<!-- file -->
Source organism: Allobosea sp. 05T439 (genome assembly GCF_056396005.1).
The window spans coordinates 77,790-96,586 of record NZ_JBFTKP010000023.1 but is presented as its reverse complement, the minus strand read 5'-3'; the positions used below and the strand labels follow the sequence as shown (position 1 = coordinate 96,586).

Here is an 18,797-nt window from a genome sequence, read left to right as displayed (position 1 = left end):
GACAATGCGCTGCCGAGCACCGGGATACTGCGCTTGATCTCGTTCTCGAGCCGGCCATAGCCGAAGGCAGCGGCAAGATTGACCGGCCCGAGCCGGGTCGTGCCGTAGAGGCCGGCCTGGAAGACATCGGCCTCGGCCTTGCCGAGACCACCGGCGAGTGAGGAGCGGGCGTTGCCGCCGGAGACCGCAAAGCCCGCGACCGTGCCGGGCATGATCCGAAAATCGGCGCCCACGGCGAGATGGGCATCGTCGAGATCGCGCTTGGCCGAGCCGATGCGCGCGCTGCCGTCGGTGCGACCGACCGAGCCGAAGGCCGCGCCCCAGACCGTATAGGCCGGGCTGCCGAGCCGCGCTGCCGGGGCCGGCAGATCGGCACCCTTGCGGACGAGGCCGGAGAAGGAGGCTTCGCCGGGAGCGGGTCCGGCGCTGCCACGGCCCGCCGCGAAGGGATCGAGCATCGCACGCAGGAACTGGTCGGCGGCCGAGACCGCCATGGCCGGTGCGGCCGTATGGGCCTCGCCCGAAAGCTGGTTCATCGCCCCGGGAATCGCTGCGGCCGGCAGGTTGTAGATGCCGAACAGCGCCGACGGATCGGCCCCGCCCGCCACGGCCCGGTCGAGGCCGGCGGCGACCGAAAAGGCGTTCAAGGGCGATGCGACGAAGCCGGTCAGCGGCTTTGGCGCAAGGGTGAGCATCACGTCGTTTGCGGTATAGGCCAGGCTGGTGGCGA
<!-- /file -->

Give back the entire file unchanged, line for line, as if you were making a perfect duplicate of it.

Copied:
Source organism: Allobosea sp. 05T439 (genome assembly GCF_056396005.1).
The window spans coordinates 77,790-96,586 of record NZ_JBFTKP010000023.1 but is presented as its reverse complement, the minus strand read 5'-3'; the positions used below and the strand labels follow the sequence as shown (position 1 = coordinate 96,586).

Here is an 18,797-nt window from a genome sequence, read left to right as displayed (position 1 = left end):
GACAATGCGCTGCCGAGCACCGGGATACTGCGCTTGATCTCGTTCTCGAGCCGGCCATAGCCGAAGGCAGCGGCAAGATTGACCGGCCCGAGCCGGGTCGTGCCGTAGAGGCCGGCCTGGAAGACATCGGCCTCGGCCTTGCCGAGACCACCGGCGAGTGAGGAGCGGGCGTTGCCGCCGGAGACCGCAAAGCCCGCGACCGTGCCGGGCATGATCCGAAAATCGGCGCCCACGGCGAGATGGGCATCGTCGAGATCGCGCTTGGCCGAGCCGATGCGCGCGCTGCCGTCGGTGCGACCGACCGAGCCGAAGGCCGCGCCCCAGACCGTATAGGCCGGGCTGCCGAGCCGCGCTGCCGGGGCCGGCAGATCGGCACCCTTGCGGACGAGGCCGGAGAAGGAGGCTTCGCCGGGAGCGGGTCCGGCGCTGCCACGGCCCGCCGCGAAGGGATCGAGCATCGCACGCAGGAACTGGTCGGCGGCCGAGACCGCCATGGCCGGTGCGGCCGTATGGGCCTCGCCCGAAAGCTGGTTCATCGCCCCGGGAATCGCTGCGGCCGGCAGGTTGTAGATGCCGAACAGCGCCGACGGATCGGCCCCGCCCGCCACGGCCCGGTCGAGGCCGGCGGCGACCGAAAAGGCGTTCAAGGGCGATGCGACGAAGCCGGTCAGCGGCTTTGGCGCAAGGGTGAGCATCACGTCGTTTGCGGTATAGGCCAGGCTGGTGGCGA